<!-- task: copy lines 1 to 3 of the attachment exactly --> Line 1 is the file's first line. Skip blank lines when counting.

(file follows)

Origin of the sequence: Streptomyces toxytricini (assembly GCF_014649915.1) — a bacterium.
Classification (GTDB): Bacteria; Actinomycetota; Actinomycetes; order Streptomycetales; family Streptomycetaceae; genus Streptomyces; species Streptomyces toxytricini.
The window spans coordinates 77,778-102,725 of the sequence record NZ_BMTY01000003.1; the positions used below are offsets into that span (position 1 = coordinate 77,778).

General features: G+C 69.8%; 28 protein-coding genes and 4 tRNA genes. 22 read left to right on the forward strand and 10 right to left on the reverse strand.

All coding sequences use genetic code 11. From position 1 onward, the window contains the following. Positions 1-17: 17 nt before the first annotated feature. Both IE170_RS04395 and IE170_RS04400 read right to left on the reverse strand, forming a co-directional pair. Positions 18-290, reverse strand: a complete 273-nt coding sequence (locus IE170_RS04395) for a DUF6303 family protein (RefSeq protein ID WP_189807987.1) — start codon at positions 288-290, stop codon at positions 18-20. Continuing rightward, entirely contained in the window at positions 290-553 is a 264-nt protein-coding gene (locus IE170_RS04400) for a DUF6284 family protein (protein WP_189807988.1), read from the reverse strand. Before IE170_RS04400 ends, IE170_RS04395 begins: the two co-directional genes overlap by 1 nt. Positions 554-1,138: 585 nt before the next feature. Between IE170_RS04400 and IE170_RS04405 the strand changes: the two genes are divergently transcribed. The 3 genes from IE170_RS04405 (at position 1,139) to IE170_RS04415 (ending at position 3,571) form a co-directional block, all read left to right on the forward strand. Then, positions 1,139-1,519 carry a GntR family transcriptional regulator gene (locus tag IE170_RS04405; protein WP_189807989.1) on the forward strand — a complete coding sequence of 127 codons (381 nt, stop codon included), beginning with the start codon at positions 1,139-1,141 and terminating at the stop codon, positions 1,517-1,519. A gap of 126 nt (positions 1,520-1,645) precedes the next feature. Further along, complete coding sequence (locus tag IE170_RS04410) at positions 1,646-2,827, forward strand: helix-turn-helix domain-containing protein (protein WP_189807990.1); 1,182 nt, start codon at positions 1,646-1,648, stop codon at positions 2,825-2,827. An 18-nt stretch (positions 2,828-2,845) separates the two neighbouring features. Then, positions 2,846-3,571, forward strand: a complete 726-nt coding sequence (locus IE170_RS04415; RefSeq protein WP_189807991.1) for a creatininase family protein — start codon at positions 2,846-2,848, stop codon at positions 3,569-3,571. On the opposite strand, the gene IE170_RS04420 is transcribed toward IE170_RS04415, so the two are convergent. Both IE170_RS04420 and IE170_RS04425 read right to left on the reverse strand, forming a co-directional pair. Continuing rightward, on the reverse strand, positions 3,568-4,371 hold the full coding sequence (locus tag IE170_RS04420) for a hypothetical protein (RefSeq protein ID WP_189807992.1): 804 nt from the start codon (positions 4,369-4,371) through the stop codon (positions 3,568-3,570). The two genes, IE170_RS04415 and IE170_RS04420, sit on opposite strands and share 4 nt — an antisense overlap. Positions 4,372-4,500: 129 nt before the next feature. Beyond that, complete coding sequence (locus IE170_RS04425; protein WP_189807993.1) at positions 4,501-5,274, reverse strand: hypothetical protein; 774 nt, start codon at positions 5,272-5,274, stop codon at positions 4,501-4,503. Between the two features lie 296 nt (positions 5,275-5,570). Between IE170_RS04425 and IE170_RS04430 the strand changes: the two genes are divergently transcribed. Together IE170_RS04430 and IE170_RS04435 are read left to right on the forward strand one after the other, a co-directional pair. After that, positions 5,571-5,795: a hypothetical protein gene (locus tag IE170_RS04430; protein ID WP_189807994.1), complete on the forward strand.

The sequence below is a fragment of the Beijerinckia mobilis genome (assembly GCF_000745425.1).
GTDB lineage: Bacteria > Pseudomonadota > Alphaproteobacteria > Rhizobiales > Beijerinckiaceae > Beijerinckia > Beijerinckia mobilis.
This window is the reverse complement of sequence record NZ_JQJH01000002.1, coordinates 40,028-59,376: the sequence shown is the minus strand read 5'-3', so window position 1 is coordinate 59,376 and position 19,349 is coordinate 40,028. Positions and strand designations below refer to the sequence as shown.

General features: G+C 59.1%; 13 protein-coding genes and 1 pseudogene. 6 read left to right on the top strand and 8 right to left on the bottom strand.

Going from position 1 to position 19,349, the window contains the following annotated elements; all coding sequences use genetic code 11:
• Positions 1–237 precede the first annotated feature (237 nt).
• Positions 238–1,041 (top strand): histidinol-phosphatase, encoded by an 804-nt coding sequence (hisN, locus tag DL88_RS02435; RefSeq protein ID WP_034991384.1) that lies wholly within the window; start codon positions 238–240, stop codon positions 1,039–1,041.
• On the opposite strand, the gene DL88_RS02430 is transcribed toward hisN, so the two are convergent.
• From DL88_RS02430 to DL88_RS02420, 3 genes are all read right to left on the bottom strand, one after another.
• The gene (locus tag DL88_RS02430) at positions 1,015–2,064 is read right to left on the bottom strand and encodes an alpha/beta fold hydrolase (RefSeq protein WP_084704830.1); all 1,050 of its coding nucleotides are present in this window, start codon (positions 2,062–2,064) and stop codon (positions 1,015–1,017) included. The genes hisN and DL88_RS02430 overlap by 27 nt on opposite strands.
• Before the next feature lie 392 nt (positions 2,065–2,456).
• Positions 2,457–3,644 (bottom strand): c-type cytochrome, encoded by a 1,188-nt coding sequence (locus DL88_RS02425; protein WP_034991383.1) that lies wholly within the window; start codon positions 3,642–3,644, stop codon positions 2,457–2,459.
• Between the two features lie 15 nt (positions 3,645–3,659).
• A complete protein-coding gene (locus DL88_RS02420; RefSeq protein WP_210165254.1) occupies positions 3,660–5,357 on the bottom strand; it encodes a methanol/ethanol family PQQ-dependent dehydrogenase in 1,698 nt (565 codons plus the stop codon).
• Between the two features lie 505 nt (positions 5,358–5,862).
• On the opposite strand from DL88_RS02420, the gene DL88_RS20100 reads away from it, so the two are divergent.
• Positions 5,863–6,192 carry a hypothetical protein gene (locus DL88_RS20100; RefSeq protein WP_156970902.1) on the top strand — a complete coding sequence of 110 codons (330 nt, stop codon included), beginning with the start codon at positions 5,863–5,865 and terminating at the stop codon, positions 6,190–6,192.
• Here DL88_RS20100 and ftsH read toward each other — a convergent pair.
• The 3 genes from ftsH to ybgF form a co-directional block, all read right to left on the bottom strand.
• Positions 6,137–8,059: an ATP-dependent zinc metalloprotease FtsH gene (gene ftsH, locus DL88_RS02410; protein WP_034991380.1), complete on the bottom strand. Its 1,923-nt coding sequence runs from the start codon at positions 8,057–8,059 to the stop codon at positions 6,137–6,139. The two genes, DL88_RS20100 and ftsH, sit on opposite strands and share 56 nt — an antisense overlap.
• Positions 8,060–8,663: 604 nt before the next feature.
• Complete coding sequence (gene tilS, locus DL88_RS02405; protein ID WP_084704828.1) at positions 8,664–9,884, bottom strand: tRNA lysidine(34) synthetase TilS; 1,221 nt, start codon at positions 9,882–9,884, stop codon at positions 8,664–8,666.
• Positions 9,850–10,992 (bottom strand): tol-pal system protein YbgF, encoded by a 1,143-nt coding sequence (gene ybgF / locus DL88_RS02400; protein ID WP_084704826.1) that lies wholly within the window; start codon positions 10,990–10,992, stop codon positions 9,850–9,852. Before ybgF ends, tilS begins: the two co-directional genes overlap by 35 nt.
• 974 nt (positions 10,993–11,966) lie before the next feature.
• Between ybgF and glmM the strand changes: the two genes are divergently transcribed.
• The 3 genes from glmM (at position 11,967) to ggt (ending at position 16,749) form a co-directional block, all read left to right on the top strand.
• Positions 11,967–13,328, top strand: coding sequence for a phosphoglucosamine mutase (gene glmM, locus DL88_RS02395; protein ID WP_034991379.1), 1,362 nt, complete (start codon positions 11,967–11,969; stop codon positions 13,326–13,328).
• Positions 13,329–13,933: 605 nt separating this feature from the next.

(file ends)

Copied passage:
Origin of the sequence: Streptomyces toxytricini (assembly GCF_014649915.1) — a bacterium.
Classification (GTDB): Bacteria; Actinomycetota; Actinomycetes; order Streptomycetales; family Streptomycetaceae; genus Streptomyces; species Streptomyces toxytricini.
The window spans coordinates 77,778-102,725 of the sequence record NZ_BMTY01000003.1; the positions used below are offsets into that span (position 1 = coordinate 77,778).